Imagine that a new member of Congress denounces Muslims as terrorists and suggests they’re more loyal to their faith than to America.
Then imagine that a cross-section of politicians, pundits, and Muslim leaders denounce the ugly sentiments but also stress that Islamic-driven terrorism is a legitimate issue of debate; that the Islamic Republic of Iran is the world’s largest state sponsor of terrorism; that Saudi Wahhabism fuels the intolerance that drives some Muslims to violence; that Islamic states in the Middle East discriminate harshly against Jews, Christians, and others; that Muslims aren’t the group in America that faces bigotry; and that the controversy over one lawmaker’s remarks are diverting attention from far more important issues around Islamic governments.
Inconceivable? Indeed. Instead, policymakers, opinion leaders, and religious figures would unite to condemn the remarks, denounce Islamophobia, and insist on a full-throated apology from the member.
That highlights the double standard that far too many influential figures apply to anti-Semitism — a double standard that long predates the ugly utterances of Rep. Ilhan Omar (D-Minn.) and the defenses of her supporters.
Consider the multiple distractions that prevented a singular denunciation of Omar’s anti-Semitism.
First, the Israel distraction.
While acknowledging that “Anti-Semitism is a hateful and dangerous ideology which must be vigorously opposed in the United States and around the world,” Senator Bernie Sanders (I-Vt.) said, “We must not, however, equate anti-Semitism with legitimate criticism of the right-wing, Netanyahu government in Israel.” Senator Kamala Harris (D-Calif.) noted the “critical difference between criticism of policy or political leaders, and anti-Semitism.” And Senator Elizabeth Warren (D-Mass.) warned that “Branding criticism of Israel as automatically anti-Semitic has a chilling effect on our public discourse and makes it harder to achieve a peaceful solution between Israelis and Palestinians.”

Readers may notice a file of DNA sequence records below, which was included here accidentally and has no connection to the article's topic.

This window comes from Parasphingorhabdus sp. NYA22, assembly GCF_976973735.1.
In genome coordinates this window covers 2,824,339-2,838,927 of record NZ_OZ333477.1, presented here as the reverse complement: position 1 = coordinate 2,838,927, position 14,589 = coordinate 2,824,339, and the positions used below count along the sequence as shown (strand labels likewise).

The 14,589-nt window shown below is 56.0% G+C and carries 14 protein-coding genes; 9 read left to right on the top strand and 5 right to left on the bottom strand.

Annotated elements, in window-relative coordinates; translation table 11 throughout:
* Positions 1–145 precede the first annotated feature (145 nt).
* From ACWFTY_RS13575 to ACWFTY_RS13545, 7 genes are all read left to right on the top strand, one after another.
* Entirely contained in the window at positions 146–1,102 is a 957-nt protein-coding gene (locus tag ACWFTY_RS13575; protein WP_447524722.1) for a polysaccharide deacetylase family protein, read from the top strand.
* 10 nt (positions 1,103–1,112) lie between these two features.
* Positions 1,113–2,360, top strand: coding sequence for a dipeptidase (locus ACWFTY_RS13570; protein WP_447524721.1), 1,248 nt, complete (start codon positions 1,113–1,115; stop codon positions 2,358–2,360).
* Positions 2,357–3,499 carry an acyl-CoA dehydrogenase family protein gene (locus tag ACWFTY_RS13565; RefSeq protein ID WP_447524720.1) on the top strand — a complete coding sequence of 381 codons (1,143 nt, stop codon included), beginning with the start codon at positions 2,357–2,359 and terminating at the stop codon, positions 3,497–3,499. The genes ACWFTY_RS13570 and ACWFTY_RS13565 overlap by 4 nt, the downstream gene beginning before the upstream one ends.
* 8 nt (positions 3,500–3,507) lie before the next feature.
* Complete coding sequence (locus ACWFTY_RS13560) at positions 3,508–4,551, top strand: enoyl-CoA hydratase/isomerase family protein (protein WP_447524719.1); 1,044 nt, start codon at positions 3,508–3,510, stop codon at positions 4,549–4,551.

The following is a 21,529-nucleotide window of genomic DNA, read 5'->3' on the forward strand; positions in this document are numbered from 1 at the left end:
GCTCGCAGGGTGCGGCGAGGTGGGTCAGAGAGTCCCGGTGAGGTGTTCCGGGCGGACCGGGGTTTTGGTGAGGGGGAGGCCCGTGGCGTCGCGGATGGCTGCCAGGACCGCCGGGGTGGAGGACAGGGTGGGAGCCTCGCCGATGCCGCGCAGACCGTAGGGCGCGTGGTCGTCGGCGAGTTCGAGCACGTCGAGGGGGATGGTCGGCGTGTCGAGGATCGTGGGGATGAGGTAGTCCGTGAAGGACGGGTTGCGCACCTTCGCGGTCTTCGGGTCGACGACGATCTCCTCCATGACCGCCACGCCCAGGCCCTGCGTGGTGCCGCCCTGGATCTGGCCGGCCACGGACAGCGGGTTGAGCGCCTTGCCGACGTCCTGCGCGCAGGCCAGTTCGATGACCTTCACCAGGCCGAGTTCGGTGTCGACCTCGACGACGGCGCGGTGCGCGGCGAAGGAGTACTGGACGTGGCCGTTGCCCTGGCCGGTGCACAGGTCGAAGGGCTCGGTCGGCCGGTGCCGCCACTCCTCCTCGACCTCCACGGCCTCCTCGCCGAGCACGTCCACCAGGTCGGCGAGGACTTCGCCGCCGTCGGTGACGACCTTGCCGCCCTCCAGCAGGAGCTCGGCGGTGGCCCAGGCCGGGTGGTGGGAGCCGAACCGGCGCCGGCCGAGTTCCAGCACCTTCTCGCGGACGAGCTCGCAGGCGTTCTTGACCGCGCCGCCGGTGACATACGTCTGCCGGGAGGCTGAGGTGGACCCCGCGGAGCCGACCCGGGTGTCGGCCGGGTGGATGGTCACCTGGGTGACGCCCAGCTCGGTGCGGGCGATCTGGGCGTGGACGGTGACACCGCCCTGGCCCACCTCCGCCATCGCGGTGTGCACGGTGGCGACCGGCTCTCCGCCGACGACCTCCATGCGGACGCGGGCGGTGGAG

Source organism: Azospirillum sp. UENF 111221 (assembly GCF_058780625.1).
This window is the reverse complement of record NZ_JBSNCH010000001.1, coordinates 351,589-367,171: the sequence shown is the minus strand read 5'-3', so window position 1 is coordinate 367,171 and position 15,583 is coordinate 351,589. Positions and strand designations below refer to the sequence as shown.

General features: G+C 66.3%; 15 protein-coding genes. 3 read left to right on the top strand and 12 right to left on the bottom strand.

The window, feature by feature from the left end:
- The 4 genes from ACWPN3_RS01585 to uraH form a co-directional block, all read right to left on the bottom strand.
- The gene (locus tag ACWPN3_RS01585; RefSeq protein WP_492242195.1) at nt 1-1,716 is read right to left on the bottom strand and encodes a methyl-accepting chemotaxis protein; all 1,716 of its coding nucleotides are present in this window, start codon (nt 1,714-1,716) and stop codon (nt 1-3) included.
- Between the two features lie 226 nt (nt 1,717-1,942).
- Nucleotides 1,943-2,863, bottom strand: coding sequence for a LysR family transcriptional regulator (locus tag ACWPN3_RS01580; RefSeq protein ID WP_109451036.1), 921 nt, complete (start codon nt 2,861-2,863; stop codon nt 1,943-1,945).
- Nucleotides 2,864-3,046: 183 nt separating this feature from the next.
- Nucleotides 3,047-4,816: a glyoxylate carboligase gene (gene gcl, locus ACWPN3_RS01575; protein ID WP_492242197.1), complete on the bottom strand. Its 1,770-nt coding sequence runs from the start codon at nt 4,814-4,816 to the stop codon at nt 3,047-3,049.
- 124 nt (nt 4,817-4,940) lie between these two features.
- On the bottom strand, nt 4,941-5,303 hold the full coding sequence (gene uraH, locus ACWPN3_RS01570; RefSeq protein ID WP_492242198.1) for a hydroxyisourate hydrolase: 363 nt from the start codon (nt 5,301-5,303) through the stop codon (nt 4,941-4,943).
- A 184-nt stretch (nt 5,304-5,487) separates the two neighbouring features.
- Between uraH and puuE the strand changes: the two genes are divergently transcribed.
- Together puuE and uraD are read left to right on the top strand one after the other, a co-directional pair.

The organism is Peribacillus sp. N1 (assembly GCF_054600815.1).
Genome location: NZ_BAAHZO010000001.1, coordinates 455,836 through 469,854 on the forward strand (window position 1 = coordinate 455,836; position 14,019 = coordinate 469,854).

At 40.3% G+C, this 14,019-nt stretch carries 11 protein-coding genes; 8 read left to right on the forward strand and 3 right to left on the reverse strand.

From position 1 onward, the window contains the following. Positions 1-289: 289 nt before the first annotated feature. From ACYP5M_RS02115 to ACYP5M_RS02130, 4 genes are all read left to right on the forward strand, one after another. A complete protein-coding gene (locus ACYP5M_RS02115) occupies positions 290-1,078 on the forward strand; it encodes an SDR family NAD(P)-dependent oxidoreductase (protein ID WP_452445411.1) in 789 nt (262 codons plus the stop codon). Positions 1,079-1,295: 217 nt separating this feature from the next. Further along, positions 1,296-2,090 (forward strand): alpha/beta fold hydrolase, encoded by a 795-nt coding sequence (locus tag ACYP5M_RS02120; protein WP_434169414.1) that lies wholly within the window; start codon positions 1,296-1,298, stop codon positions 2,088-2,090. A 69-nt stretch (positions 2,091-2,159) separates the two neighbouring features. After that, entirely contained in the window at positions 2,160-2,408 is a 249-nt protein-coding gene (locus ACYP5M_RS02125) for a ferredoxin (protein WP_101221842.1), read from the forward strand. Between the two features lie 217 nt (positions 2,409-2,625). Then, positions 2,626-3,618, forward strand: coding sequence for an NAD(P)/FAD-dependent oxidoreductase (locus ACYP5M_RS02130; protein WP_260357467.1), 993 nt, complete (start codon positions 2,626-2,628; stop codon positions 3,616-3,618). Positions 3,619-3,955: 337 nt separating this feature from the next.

Omar, however, wasn’t criticized for criticizing Israel — which, let’s face it, is the subject of unrelenting daily attack in some establishment circles. She was criticized for hurling the ugly stereotype that Jews have an “allegiance to a foreign country.” Earlier this year, she tweeted that U.S support for Israel was “all about the Benjamins, baby” — money in the form of $100 bills — and that AIPAC was paying policymakers to support the Jewish state, which leads to the next distraction.
Second, the AIPAC distraction.
“Ms. Omar’s insinuation,” the New York Times wrote in a long piece about AIPAC, “that money fuels American support for Israel… revived a fraught debate in Washington over whether the pro-Israel lobbying behemoth has too much sway over American policy in the Middle East.”
Actually, her “insinuation” did no such thing. It was the nation’s most powerful newspaper that took Omar’s bait and linked her anti-Semitism to a separate question over whether a membership organization that promotes strong U.S.-Israeli ties “has too much sway.” How, in a democracy, groups to which people contribute freely and through which they seek to reach policymakers — AIPAC, AARP, National Education Association, and many others — can have “too much sway” isn’t clear. Rather than complain about AIPAC’s power, critics should compete with it in the political marketplace.
Third, the Trump distraction.
J Street, a leftist alternative to AIPAC, expressed concern about “singling out… a Muslim woman of color” and said the “far greater threat” to Jews was “the surge of ethno-nationalism and racism that forces on the right, including President Trump, have unleashed.”
To be sure, Republicans have dabbled in their own ugly anti-Semitism. For instance, Trump suggested that Jewish billionaire George Soros funded an immigrant caravan, and he labeled Israel as “your country” when he spoke to a group of American Jews at a White House Hanukah party. But the answer is to denounce all anti-Semitism, not to go easy on a “Muslim woman of color” or anyone else.
Fourth and finally, the other bigotry distraction.
House Democratic leaders had planned to pass a resolution to denounce anti-Semitism after Omar’s comments, but rank-and-file members forced them to broaden their resolution to denounce bigotry more broadly.
That not only detracted from the ugliness at hand, but it provided a moral victory of sorts to Omar, who has refused to apologize for raising the hateful insinuation of Jewish dual loyalty. “Today is historic on many fronts,” she said at the start of her statement with two other House Democrats after the vote. “It’s the first time we have voted on a resolution condemning Anti-Muslim bigotry in our nation’s history.”
Perhaps that’s why she felt comfortable in voting for a resolution that began as a way to condemn her remarks but, in the end, buried them under a general condemnation of bigotry.
When it comes to anti-Semitism, we don’t need distractions. We need only clear, unequivocal, unapologetic condemnations.
Lawrence J. Haas, senior fellow at the American Foreign Policy Council, is the author of, most recently, Harry and Arthur: Truman, Vandenberg, and the Partnership That Created the Free World.